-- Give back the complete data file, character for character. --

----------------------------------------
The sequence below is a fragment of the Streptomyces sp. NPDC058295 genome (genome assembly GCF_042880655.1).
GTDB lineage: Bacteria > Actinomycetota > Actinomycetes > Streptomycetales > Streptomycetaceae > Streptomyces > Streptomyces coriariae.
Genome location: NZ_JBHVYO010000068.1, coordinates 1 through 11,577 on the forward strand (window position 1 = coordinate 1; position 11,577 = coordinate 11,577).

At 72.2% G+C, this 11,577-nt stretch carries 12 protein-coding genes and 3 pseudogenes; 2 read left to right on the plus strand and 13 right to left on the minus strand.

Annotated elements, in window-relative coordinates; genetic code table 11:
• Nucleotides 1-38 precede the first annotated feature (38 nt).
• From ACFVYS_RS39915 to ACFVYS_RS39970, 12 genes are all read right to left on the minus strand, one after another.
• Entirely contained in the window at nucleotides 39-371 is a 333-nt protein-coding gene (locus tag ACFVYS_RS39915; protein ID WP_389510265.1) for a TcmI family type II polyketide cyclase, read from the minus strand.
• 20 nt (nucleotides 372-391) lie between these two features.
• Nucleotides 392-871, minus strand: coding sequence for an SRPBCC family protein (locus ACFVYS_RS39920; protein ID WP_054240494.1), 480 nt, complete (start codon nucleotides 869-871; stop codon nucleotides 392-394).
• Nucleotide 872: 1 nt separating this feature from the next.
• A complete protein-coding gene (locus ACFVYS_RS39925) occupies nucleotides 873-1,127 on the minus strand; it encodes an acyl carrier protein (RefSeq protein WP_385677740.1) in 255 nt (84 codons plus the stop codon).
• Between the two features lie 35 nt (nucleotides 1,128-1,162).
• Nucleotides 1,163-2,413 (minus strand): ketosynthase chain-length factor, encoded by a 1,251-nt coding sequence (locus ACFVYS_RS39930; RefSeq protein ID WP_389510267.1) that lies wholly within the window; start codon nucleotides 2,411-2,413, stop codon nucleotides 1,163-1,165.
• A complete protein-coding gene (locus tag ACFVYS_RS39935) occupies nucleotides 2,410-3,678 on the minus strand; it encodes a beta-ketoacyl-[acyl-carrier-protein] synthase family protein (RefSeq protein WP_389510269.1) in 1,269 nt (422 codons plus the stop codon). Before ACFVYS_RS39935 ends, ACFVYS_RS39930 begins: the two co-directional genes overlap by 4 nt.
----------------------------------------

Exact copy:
The sequence below is a fragment of the Streptomyces sp. NPDC058295 genome (genome assembly GCF_042880655.1).
GTDB lineage: Bacteria > Actinomycetota > Actinomycetes > Streptomycetales > Streptomycetaceae > Streptomyces > Streptomyces coriariae.
Genome location: NZ_JBHVYO010000068.1, coordinates 1 through 11,577 on the forward strand (window position 1 = coordinate 1; position 11,577 = coordinate 11,577).

At 72.2% G+C, this 11,577-nt stretch carries 12 protein-coding genes and 3 pseudogenes; 2 read left to right on the plus strand and 13 right to left on the minus strand.

Annotated elements, in window-relative coordinates; genetic code table 11:
• Nucleotides 1-38 precede the first annotated feature (38 nt).
• From ACFVYS_RS39915 to ACFVYS_RS39970, 12 genes are all read right to left on the minus strand, one after another.
• Entirely contained in the window at nucleotides 39-371 is a 333-nt protein-coding gene (locus tag ACFVYS_RS39915; protein ID WP_389510265.1) for a TcmI family type II polyketide cyclase, read from the minus strand.
• 20 nt (nucleotides 372-391) lie between these two features.
• Nucleotides 392-871, minus strand: coding sequence for an SRPBCC family protein (locus ACFVYS_RS39920; protein ID WP_054240494.1), 480 nt, complete (start codon nucleotides 869-871; stop codon nucleotides 392-394).
• Nucleotide 872: 1 nt separating this feature from the next.
• A complete protein-coding gene (locus ACFVYS_RS39925) occupies nucleotides 873-1,127 on the minus strand; it encodes an acyl carrier protein (RefSeq protein WP_385677740.1) in 255 nt (84 codons plus the stop codon).
• Between the two features lie 35 nt (nucleotides 1,128-1,162).
• Nucleotides 1,163-2,413 (minus strand): ketosynthase chain-length factor, encoded by a 1,251-nt coding sequence (locus ACFVYS_RS39930; RefSeq protein ID WP_389510267.1) that lies wholly within the window; start codon nucleotides 2,411-2,413, stop codon nucleotides 1,163-1,165.
• A complete protein-coding gene (locus tag ACFVYS_RS39935) occupies nucleotides 2,410-3,678 on the minus strand; it encodes a beta-ketoacyl-[acyl-carrier-protein] synthase family protein (RefSeq protein WP_389510269.1) in 1,269 nt (422 codons plus the stop codon). Before ACFVYS_RS39935 ends, ACFVYS_RS39930 begins: the two co-directional genes overlap by 4 nt.